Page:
Simply clever is a catch phrase used by the firm and there are many little gems about the place such as: such as smartphone storage pockets on the front seat-backs and new storage pockets under the load cover in the Combi. The umbrella and hand brush compartment in the front doors is a nice touch too. An optional sleep pack debuts with retractable sun blinds for the rear side windows to block out light. Another clever touch is the integrated funnel in the lid of the windscreen washer tank, and lets not forget the magnetic touch in the boot and ice scraper inside the fuel filler cap. Safety systems are plentiful wit new ADAS features such as collision avoidance assist, turn assist, exit warning and local traffic warning function also making its debut.

Octavia iV (Hybrid)

The engine range will be dominated by VW Group petrol and diesel units. Petrol is the preferred choice among Irish Octavia buyers (63%). The Octavia’s engine range covers from 110hp up to 245hp. The eTEC petrol engines variants (1.0L/1.5L) get 48-volt mild hybrid systems. A three cylinder 1 litre from VW is the core petrol engine. The TSI and TSI M-HEV mild hybrid (7-speed DSG) versions both push out 110hp/200nm with 5.4L and 5.3L/100km WLTP fuel consumption respectfully. The 1.5 TSI figures are 150hp/250nm. Two diesels are offered; a 1.6 TDI with 115hp/300nm and 2 litre TDI with 150hp. The diesels are from the latest EVO generation range that emit up to 80% less nitrogen oxide thanks to a new ‘twin dosing’ exhaust gas treatment. The 2 litre has an average fuel consumption figure of 4.6L/100km (61.4mpg). A 1.4 litre plug in hybrid Octavia iV will be available for the first time in the coming months – developing 204hp/350nm. It’s electric motor uses a 13kWh rechargeable battery and has a maximum electric only range of 55km (WLTP). A natural gas CNG G-Tec is also being built but unlikely to come to Ireland. Enthusiastic drivers will like the optional dynamic chassis control that now has slider controls within the different driving modes, allowing changes to individual suspension, damping and steering parameters. A high performance 245hp/400nm ‘vRS’ plug in hybrid model is due also with a 0-100km/h time of 7.3 seconds – top speed is 225 km/h.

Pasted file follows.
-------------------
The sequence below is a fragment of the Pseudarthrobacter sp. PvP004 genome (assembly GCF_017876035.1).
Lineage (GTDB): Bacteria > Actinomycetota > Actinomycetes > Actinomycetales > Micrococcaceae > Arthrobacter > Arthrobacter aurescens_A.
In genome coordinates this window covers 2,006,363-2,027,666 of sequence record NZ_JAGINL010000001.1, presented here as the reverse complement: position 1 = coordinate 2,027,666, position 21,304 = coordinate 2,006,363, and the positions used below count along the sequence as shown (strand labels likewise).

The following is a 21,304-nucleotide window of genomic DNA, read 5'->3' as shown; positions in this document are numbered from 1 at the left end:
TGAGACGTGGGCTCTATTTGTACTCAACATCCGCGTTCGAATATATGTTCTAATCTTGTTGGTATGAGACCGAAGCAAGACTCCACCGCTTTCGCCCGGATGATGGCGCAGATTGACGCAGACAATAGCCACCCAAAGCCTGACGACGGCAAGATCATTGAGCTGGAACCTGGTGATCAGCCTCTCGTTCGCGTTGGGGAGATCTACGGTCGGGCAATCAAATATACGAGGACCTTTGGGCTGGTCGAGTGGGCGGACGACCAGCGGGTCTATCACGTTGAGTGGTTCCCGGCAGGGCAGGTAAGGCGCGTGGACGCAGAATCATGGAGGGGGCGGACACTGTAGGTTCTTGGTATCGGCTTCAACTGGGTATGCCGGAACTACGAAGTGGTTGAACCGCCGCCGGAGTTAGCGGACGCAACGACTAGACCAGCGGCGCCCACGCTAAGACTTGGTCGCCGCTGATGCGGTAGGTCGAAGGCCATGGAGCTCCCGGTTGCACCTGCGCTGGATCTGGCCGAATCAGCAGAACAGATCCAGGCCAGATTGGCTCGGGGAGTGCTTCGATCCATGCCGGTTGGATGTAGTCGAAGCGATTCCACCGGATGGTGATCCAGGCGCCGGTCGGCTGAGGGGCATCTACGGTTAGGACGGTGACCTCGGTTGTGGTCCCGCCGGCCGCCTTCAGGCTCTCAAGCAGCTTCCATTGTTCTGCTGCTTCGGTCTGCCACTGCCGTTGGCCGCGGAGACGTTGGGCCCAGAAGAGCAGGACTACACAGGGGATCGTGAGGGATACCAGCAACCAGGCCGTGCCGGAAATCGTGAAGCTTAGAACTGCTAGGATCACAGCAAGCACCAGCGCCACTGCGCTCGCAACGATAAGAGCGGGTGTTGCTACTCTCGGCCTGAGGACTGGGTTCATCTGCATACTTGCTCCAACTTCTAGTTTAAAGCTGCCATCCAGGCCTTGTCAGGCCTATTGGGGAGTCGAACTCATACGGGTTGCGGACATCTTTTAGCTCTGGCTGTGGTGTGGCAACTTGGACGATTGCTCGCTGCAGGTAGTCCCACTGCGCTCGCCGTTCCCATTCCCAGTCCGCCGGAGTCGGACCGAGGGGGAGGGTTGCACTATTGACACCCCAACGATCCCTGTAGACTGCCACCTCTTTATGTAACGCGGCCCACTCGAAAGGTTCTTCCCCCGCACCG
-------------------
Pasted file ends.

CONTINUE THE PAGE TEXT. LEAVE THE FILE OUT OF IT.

The grades are: Active (16” alloys), Ambition (17”) and Style (18”). Limo pricing starts from €23,950 (Active manual) and €25,450 for the Combi Active manual. Our test car had a base price of €36,750, but with added optional extras like Matrix LED headlights at €1,341 the price tag added up to a cool €43,198. The estate is circa €1,500 more than the Limo Octavia. A more rugged and capable all wheel drive ‘Scout’ variant is perhaps the perfect Octavia Combi. The Octavia ticks all the boxes, but note if you’re after a comfy ride don’t go too big on the wheel size.


About Author

Michael Sheridan

Michael Sheridan is a senior and highly respected motoring journalist based in Ireland. He is a frequently heard voice on motoring, transport and mobility matters and has multiple credits on national television, national print media, national and local radio and other outlets. Michael Sheridan has been a Car of the Year Judge for more 20 years (& more recently a Van of the Year judge). Michael has produced and directed many international and national motoring TV programmes and documentaries both on cars and motorcycles - including four films on the iconic Route 66. Michael Sheridan is a former Chairperson of the Association of Professional Motoring Press (APMP).